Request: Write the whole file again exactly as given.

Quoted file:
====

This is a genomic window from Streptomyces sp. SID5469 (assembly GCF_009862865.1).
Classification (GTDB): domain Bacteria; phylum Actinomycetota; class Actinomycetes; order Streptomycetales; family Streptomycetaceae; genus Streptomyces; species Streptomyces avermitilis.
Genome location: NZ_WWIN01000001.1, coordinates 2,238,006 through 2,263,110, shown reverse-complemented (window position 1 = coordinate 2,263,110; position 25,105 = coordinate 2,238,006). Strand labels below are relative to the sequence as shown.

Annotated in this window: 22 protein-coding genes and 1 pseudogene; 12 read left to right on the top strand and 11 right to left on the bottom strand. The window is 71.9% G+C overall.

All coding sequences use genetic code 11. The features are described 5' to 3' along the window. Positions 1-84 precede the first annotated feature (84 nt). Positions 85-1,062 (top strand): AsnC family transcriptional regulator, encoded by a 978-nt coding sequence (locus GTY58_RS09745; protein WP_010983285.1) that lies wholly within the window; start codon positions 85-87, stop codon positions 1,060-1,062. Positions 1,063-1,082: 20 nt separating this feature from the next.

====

This is a genomic window from Streptomyces sp. SID5469 (assembly GCF_009862865.1).
Classification (GTDB): domain Bacteria; phylum Actinomycetota; class Actinomycetes; order Streptomycetales; family Streptomycetaceae; genus Streptomyces; species Streptomyces avermitilis.
Genome location: NZ_WWIN01000001.1, coordinates 2,238,006 through 2,263,110, shown reverse-complemented (window position 1 = coordinate 2,263,110; position 25,105 = coordinate 2,238,006). Strand labels below are relative to the sequence as shown.

Annotated in this window: 22 protein-coding genes and 1 pseudogene; 12 read left to right on the top strand and 11 right to left on the bottom strand. The window is 71.9% G+C overall.

All coding sequences use genetic code 11. The features are described 5' to 3' along the window. Positions 1-84 precede the first annotated feature (84 nt). Positions 85-1,062 (top strand): AsnC family transcriptional regulator, encoded by a 978-nt coding sequence (locus GTY58_RS09745; protein WP_010983285.1) that lies wholly within the window; start codon positions 85-87, stop codon positions 1,060-1,062. Positions 1,063-1,082: 20 nt separating this feature from the next.